Managing for on-farm #biodiversity can increase resilience to #ClimateChange impacts…

Managing for on-farm #biodiversity can increase resilience to #ClimateChange impacts while reducing #emissions and sequestering #carbon.

Check out Wild Farm Alliance’s valuable but FREE Biodiversity Conservation Guide for #organic farms and certifiers to learn how to make it happen: www.wildfarmalliance.org/biodiversity_guide

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Nicolette Hahn Niman and Michael R. Dimock had a great…

Nicolette Hahn Niman and Michael R. Dimock had a great time on Capital Public Radio’s “Insight” show today with host Beth Ruyak. They talked about the growing power of the food movement as a warm up for tomorrow’s Inaugural Farm Tank Summit. They mentioned Community Alliance with Family Farmers (CAFF), California Climate and Agriculture Network and Slow Food USA during the segment. Listen to this brief but lively segment. You can follow the summit via live stream tomorrow through Farm Tank’s or Barnraiser’s websites. Nicolette and Michael hope you’ll join them!

California Food Policy Council Public Health Institute Occidental Arts & Ecology Center
http://www.capradio.org/news/insight/2016/09/21/insight-092116a/

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We did it!, No you did it!!! ROC surpassed our…

We did it!, No you did it!!! ROC surpassed our $10,000 goal for today! If we keep up the pace we’ll meet our $40K minimum and head for our $65K stretch goal! More on that later. We want to thank the folks who got us here so far. See below the full list of Barnraiser backers. It is becoming the list of superstars from the #goodfoodmovement across the nation! They see the need for more policy action and they are saying YES to a new food and farming system! Please Join them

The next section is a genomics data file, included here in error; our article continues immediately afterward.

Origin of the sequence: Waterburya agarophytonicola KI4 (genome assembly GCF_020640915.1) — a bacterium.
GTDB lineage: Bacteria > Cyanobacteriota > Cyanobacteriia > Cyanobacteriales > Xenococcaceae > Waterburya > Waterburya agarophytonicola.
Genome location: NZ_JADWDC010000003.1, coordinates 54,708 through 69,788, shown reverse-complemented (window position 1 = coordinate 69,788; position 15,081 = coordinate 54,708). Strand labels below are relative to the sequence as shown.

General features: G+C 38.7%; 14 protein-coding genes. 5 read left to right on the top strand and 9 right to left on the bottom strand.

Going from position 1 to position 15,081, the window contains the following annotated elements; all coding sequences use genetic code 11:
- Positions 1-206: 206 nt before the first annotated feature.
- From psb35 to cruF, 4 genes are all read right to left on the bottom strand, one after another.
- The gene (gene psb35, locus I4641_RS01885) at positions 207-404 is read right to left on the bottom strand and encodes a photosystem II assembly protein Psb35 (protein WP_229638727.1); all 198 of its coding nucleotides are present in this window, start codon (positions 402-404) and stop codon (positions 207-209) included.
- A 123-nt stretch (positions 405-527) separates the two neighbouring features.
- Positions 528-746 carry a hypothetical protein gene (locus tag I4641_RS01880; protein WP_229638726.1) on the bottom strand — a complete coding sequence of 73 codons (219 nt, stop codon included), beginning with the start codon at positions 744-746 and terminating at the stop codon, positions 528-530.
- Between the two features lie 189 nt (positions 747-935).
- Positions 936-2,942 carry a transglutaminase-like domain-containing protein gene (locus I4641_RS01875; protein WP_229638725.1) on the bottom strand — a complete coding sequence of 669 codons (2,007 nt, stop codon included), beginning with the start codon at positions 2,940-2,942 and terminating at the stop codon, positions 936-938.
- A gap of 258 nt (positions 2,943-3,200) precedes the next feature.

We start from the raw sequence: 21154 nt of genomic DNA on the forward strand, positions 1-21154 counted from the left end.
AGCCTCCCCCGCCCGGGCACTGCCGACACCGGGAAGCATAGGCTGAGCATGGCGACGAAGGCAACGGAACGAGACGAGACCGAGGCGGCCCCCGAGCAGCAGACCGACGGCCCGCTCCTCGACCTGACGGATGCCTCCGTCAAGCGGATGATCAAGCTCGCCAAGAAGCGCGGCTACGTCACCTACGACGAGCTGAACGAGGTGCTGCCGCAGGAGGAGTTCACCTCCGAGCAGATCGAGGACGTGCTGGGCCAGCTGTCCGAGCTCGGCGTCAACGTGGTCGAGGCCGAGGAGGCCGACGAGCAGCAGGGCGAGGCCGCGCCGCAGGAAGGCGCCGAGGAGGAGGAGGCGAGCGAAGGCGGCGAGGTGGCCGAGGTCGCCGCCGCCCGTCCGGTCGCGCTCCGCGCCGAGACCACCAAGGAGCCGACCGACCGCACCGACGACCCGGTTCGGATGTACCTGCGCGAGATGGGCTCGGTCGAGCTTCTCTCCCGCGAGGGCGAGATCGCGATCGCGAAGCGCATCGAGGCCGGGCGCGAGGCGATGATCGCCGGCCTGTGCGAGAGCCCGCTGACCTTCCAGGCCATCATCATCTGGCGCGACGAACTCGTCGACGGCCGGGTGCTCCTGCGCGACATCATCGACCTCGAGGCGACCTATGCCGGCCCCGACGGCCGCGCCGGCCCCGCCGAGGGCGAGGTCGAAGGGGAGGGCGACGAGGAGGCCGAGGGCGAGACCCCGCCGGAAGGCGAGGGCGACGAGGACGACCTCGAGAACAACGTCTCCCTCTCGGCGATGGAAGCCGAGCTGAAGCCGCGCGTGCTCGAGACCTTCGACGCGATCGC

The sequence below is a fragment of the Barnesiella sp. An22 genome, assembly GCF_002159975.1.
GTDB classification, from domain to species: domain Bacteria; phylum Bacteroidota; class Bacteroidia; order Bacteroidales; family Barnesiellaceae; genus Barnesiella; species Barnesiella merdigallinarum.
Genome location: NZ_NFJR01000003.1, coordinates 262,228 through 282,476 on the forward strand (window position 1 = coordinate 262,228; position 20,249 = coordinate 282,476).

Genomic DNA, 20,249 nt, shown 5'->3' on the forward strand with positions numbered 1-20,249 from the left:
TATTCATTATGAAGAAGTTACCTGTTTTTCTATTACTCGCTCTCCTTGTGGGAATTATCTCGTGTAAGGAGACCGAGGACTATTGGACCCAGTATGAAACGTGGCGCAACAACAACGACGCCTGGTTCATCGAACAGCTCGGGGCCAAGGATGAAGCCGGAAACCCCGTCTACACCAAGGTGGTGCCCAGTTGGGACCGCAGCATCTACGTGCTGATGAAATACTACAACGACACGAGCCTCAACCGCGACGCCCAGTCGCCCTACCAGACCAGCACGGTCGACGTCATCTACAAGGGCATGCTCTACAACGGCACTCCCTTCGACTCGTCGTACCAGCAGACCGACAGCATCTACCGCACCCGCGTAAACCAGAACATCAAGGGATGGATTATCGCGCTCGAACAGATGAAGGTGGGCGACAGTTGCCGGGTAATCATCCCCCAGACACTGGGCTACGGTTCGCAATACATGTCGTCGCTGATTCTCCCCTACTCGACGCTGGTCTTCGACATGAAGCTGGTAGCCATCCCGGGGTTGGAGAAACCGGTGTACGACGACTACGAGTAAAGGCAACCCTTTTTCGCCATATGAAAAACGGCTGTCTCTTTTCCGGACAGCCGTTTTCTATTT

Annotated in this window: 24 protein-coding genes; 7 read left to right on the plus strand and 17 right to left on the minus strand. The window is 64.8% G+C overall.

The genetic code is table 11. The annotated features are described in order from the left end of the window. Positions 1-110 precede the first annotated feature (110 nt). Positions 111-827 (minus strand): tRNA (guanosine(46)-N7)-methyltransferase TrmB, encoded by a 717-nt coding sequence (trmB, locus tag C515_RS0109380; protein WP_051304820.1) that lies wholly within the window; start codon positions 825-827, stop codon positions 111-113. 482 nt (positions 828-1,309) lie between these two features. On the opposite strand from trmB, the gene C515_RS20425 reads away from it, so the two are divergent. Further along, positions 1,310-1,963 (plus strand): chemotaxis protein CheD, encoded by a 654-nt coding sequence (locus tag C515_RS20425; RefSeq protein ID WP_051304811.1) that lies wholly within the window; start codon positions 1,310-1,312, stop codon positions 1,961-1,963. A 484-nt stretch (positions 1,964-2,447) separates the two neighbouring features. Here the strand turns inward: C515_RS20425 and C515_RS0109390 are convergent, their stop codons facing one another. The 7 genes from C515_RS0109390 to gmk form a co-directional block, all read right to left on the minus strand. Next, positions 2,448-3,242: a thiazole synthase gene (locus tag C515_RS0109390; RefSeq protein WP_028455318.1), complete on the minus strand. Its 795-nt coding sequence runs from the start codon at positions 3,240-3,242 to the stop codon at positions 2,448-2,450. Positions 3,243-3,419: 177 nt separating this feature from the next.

Alessandra Ghini, Go Strategy Partners, Amelia Moore Union of Concerned Scientists, Andrew S Kanter, MD, Columbia University, Mailman School of Public Health & Earth Institute, Ann Anderson of Humboldt Food Policy Council, Ben Feldman Ecology Center, Berkeley Food Policy Council & CA Alliance of Farmers Markets, Beth Wyatt Sonoma Wealth Management Group, Slow Food Russian River & LandPaths, Caitlyn Galloway Little City Gardens, Charity Kenyon Slow Food Sacramento & Slow Food USA Policy Committee Chris Robb, Parade Farming Co, Christopher Gardner, Menus of Change, Craig McNamara Sierra Orchards, Founder of Center for Land-Based Learning & President, CA State Board of Food & Agriculture, Daralyn Durie and Ragesh Tangri Durie Tangri LLP, Dawn Perri Changemaker, Debbie Mytels Acterra, Diana Donlon Karlenzig, Center for Food Safety, Dulanie Ellis, Film Maker, Ground Operations, Edie Jessup at Food For People, Eli Zigas, SPUR, Evan Wiig The Farmers Guild, Jacqueline Clemens Winters Farm to School, Jeanne Merrill of California Climate and Agriculture Network, Jileen Russell Puu O Kumau Ranch & Slow Food Hawaii, Judy Schriebman, Changemaker, Julie Cummins, CUESA, Laura Mack at Neighborhood Council Sustainability Alliance, Laura and Larry Martin of Food & Wine Trails, Lawrence Jaffe of Sebastopol Grange, Lilia Smelkova, Food Day, Liz Downey and Sarah Downey of Two Tumbleweeds, Malaika Bishop of Sierra Harvest & Nevada County Food Policy Council, Marie Sayles of Barnraiser, Martin Bourque of Ecology Center & CA Market Match Consortium, Melita Love of Farm to Pantry, Michael O’Gorman of Farmer Veteran Coalition, Navina Moon, Heal Food Alliance, Nick Papadopoulos of Crop Mobster, Owen Dimock & Patsy Dimock, Paul Dolan of Dark Horse Vineyard and Farming Company, Paula Shatkin of Slow Food Russian River & the Gravenstein Apple Presidium, Peter Rogers a Changemaker, Peg Champion of Champion Organic Communications, Renata Brillinger of California Climate & Agriculture Network, Richard Rominger, Rominger Brothers Farms & Former Secretary of CA Dept of Food & Agriculture & Former Deputy Secretary USDA, Ron Pardini, Urban Village Farmers Market Assoc, Ross Stromberg, Farm to Pantry, Sandra J Mardigian Changemaker, Sue Sigler of CA Association of Food Banks, Suzanne Grady of Petaluma Bounty, William Rosenzweig Physic Ventures & the Food Business School